November 04, 2008
Venezuelan Guilty of Helping Cover Up Latin American ScandalMIAMI, Nov. 3 -- A federal jury convicted a wealthy Venezuelan on Monday of acting as an illegal foreign agent, determining that he came to the United States to cover up a Latin American political scandal involving a cash-stuffed suitcase smuggled into Argentina.
U.S. District Judge Joan Lenard set sentencing for Jan. 12.
Jurors deliberated seven days -- at one point indicating they were hopelessly deadlocked -- before finding Franklin Duran, 41, guilty of foreign-agent and conspiracy charges. He faces up to 15 years in prison.
Prosecutors said during the eight-week trial that Duran and other South American men came to Miami on orders of Venezuelan President Hugo Chávez, to ensure the silence of a man who carried a suitcase containing $800,000 into Argentina last year. The United States said the money was a secret political donation to the campaign of a woman vying to become Argentina's president.
Ed Shohat, Duran's attorney, contended that his client was entrapped by the FBI and came to Miami only to help a friend and protect business interests. Shohat vowed Monday to appeal the verdict, calling the trial "a political circus" orchestrated by the federal government to embarrass Chávez and his allies.
"Franklin Duran is a pawn of the U.S. government," Shohat said. "We're going to continue this fight."
Assistant U.S. Attorney Thomas J. Mulvihill rejected that description of the case, which has been the subject of relentless media coverage across Latin America.
"This was not a political trial. We don't engage in those," Mulvihill said.
Three other South American men previously pleaded guilty to their roles in the affair, including Duran's business partner, Carlos Kauffmann, 36. Kauffmann testified against Duran, detailing how the pair paid bribes to Venezuelan officials over the past decade to benefit financially from corrupt business deals.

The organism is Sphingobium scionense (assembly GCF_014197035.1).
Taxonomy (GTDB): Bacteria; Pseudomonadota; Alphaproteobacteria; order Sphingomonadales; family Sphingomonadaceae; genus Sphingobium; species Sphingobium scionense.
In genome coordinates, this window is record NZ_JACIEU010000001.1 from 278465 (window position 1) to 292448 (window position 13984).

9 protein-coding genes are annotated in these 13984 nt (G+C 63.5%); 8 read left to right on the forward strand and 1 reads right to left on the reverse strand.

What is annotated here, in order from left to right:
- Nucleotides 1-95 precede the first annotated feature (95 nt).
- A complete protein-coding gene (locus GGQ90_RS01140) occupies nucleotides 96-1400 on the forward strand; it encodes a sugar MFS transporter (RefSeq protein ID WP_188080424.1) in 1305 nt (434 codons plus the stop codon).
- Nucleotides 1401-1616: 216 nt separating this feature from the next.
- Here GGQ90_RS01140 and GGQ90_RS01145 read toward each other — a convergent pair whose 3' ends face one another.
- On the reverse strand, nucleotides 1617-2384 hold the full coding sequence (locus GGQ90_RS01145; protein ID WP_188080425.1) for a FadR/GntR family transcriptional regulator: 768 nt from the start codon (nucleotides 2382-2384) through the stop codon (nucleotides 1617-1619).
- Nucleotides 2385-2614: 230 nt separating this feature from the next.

The case was an added strain on sour relations between Venezuela and the Bush administration. According to the testimony, Chávez had ordered the coverup, directing the chief of Venezuela's intelligence service, Gen. Henry Rangel Silva, to handle it.
Chávez and Argentine President Cristina Fernández de Kirchner, who was elected in October 2007, repeatedly denounced the case as politically motivated, but U.S. officials denied the accusation. Over the weekend, Chávez announced that the government would expropriate the Venoco oil business owned by Kauffmann and Duran.
Kauffmann said Rangel chose him and Duran because of their long-standing ties to the man who took the suitcase into an airport in Buenos Aires in the early hours of Aug. 4, 2007. That man, dual U.S.-Venezuelan citizen Guido Alejandro Antonini Wilson, had returned to the Miami area after the money was discovered.
Duran and Kauffmann didn't know that Antonini had gone to the FBI and agreed to cooperate, wearing a recording device that captured several incriminating conversations at South Florida restaurants and coffee shops.
The centerpiece of Duran's defense was that the FBI used Antonini to manipulate Duran into making incriminating statements, partly to win a high-profile conviction against a Venezuelan government deeply at odds with the Bush administration.
Shohat said Antonini "went to the U.S. government believing they would jump all over his story for political reasons."
But prosecutors said Duran and Kauffmann were eager to help Venezuelan intelligence curry favor with the government in hopes of bolstering their future illegal business dealings.
"They were ready, willing and able to do this," Mulvihill said.
The goal of the conspiracy, according to testimony, was to ensure that Antonini wouldn't talk about the suitcase by being offered up to $2 million in hush money and making sure his legal troubles in Argentina disappeared. Phony documents were also produced that Antonini could use to show the $800,000 was his, not the Venezuelan government's.
Antonini testified that he was told an additional $4.2 million was on the flight to Argentina, and that there had been previous political cash-smuggling operations from Venezuela. The plane was owned by Venezuela's state-run oil company.
One of the trial's odder moments came when the airport security officer who discovered the cash suitcase, 27-year-old Maria Telpuk, came to Miami to testify. She was besieged by reporters because, after gaining fame through her discovery, Telpuk has embarked on a modeling and acting career that has landed her on the covers of Latin American versions of Playboy magazine.